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Jackson Mueller
Associate Director, Center for Financial Markets
Jackson Mueller is an associate director at the Milken Institute's Center for Financial Markets. He focuses on fintech, capital formation policy and financial markets education initiatives. Prior to joining the Institute, Mueller was an assistant vice president at the Securities Industry and Financial Markets Association (SIFMA), where he focused on...
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FinTech in Focus

By: Jackson Mueller
October 03, 2018
   
   

In this issue:

Industry Headlines »

Global Developments »

Fostering FinTech Innovation: Congress Can Pass Key Bills Before Year-End 

Jackson Mueller is back this week to weigh in on Treasury’s recent recommendations.

Technological innovation in the financial sector (“FinTech”) is critical to the U.S. economy, a reality acknowledged by the Treasury Department’s fourth and final report outlining the administration’s core principles for financial regulation. How and to what extent Treasury pushes on its recommendations is incredibly important as the U.S. financial services ecosystem continues to be reshaped by technology advancements and the proliferation and use of the internet and mobile devices to conduct finance.

While many of Treasury’s 81 recommendations are directed at the regulatory agencies, 23 of them require congressional action. This is no small task, but lawmakers do not have to start from scratch. As I highlighted in a Milken Institute white paper, a great deal of bipartisan legislation has been introduced to support responsible FinTech innovation.

By the time the paper was released in March, lawmakers in the 115th Congress had introduced 35 FinTech-related bills, 25 of which had bipartisan support. Since then, lawmakers have introduced 32 additional FinTech bills, including 14 that have support on both sides of the aisle. My report included six policy recommendations addressed by certain bills that should pass because of strong bipartisan support. Of those six, two are recommended in the Treasury report.

First, Treasury calls on Congress to address the uncertainty stemming from the Second Circuit Court of Appeals decision in Madden v. Midland Funding, LLC, which calls into question the long-standing “valid-when-made” doctrine that a loan that is nonusurious at inception cannot become usurious when sold to another party. The decision threatens the viability of partnerships between incumbent banks and non-bank financing platforms, the opportunity for greater choice and consistency in lending, and is already having an adverse impact on the secondary market for loans.Several bipartisan bills have already been introduced to address this issue.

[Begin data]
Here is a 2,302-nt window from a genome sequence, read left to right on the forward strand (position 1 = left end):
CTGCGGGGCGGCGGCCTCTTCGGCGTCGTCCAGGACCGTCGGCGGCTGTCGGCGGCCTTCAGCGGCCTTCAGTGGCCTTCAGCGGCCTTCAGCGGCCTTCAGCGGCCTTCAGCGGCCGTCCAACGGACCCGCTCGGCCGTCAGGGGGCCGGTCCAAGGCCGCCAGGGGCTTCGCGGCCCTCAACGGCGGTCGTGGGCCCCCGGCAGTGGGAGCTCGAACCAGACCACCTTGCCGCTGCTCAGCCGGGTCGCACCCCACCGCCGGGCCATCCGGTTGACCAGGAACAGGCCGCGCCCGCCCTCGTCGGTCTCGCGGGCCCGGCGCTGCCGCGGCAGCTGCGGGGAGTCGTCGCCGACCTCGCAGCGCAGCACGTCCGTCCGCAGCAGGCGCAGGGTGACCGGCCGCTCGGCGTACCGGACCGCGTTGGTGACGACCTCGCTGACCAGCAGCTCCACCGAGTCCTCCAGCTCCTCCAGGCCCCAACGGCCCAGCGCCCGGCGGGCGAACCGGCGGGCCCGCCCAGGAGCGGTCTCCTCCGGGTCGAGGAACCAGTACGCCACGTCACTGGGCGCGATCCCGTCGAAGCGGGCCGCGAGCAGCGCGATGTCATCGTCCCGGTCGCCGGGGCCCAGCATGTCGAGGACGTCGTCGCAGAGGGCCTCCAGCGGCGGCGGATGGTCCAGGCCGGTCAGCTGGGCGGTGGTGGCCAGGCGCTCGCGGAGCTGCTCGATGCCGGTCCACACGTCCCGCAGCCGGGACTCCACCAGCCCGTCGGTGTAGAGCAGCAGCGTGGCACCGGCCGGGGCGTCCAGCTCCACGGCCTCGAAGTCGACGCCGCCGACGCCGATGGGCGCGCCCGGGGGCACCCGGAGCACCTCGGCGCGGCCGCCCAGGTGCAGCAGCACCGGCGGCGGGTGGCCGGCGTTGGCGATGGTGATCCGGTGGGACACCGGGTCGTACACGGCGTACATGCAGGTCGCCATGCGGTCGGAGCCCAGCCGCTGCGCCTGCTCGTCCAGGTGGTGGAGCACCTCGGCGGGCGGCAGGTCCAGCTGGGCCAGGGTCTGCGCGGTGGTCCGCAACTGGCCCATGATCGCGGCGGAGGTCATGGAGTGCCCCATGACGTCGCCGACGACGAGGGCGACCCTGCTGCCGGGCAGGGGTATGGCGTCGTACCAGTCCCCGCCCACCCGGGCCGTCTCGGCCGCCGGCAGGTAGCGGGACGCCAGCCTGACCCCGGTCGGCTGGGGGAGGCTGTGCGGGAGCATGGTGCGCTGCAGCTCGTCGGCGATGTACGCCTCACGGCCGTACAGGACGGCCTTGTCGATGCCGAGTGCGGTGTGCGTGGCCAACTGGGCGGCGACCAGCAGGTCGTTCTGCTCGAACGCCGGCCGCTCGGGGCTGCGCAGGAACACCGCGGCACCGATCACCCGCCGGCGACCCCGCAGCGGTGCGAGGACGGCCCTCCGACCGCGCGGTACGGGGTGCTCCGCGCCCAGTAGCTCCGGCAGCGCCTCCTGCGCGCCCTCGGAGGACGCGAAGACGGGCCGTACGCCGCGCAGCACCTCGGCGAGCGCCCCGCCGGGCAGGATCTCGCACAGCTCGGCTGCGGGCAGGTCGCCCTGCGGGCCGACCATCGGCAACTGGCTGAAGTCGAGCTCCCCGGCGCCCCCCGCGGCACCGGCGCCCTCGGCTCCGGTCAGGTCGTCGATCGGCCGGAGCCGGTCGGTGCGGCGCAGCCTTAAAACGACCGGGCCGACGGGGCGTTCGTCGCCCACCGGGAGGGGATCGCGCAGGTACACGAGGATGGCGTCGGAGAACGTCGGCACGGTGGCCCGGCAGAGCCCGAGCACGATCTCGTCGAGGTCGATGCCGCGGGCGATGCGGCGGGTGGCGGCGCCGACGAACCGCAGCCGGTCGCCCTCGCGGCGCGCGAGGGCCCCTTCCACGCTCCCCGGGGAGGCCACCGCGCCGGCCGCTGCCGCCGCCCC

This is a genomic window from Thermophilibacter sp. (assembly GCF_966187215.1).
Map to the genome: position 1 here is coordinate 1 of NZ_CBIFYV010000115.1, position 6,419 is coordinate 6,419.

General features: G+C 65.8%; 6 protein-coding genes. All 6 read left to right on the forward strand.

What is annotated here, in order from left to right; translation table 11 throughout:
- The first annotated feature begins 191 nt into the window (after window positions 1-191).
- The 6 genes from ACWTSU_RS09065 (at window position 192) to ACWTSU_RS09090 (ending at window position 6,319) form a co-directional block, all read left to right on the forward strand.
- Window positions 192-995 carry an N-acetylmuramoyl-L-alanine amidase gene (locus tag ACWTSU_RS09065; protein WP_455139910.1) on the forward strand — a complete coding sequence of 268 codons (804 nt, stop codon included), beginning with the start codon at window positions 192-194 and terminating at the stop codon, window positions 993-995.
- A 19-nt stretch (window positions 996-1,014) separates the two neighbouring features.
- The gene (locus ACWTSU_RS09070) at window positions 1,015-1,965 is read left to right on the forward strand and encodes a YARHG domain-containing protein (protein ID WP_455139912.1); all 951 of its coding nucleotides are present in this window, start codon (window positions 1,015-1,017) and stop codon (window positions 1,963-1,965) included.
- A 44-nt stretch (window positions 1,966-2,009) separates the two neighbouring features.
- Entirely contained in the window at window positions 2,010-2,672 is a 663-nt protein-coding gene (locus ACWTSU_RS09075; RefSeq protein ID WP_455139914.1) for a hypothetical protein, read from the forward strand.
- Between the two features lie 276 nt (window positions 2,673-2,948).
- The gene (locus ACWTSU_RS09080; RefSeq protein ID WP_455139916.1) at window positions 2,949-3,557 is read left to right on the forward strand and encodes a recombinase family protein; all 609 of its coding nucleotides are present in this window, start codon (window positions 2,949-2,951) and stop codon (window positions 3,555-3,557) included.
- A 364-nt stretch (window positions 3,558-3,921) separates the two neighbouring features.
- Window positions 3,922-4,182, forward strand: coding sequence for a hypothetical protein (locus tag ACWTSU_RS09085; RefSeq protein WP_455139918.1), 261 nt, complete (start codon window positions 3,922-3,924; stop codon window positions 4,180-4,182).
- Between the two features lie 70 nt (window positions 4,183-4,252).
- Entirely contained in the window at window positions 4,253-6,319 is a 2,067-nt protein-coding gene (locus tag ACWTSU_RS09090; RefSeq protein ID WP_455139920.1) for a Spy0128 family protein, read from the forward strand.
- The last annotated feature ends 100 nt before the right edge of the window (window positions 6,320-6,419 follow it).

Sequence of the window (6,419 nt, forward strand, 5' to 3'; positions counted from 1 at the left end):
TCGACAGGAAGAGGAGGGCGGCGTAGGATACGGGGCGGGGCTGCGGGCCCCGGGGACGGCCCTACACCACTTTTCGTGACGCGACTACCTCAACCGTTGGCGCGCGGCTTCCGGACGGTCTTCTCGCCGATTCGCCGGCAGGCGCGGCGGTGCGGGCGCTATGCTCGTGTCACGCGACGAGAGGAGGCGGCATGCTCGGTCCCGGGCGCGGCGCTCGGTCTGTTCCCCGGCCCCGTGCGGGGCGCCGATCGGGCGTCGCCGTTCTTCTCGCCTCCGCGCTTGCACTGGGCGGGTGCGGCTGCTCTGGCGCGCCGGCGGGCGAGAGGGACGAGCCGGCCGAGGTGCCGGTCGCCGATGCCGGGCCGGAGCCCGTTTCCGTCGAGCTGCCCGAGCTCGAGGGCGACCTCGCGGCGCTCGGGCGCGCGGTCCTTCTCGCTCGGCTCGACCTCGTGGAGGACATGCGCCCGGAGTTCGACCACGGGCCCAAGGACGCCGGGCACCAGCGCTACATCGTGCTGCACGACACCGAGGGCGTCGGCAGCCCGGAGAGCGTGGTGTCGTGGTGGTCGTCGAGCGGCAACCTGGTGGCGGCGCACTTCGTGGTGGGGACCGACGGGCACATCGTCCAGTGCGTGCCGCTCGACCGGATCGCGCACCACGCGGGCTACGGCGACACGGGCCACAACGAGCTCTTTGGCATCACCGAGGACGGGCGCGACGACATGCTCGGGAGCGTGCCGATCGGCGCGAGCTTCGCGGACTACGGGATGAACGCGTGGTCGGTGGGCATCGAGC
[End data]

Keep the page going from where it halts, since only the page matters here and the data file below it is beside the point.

Second, Treasury highlights the need for the Internal Revenue Service (IRS) to update its income-verification system to allow third-parties to quickly and safely access taxpayer information. Several bipartisan bills before Congress would address unnecessary delays in this process and ensure that information can be transmitted and verified in a reasonable amount of time.

While not included in my list of initial policy recommendations, another worthwhile Treasury recommendation that could be quickly addressed is to allow financial regulators to use "other transaction authority" (OTA) to bypass standard procurement processes to more quickly acquire and/or test out emerging technologies. Foreign regulators are already moving to understand, test, and procure innovative products and services to enhance their capacities to police markets. Allowing U.S. financial regulators to use OTA could help ensure that they have the best tools to oversee a rapidly evolving and increasingly global marketplace. Congress could modify an existing bipartisan bill by solely focusing on OTA and extending it beyond just the Commodity Futures Trading Commission to all financial regulators.

These are just three examples of how Congress does not have to start from scratch when it comes to passing legislation to support responsible FinTech innovation. The Treasury report notes that for the U.S. to remain a leader in financial regulation, it must keep pace with quickly evolving technology. Given the bipartisan support for these key FinTech measures, Congress has ample time to act before the end of this Congress even with the potential distraction of the midterm elections.

Lawmakers have a foot in the door already. To remain competitive in the 21st century, Congress must press forward on legislation that would address the shifting realities and demands of an increasingly digital financial services industry. 

 

 Industry Headlines

AltFi: Lending Club expanded its partnership with data analytics platform dv01. According to the press release, dv01 has provided reporting services for $2.75 billion of LendingClub securitizations. In the U.K., alternative small business lending platform Funding Circle raised nearly $400 million in its IPO on the London Stock Exchange. According to one report, the float "accounted for 29.3 percent of Funding Circle's shares and gives the company a market cap of nearly $2 billion...."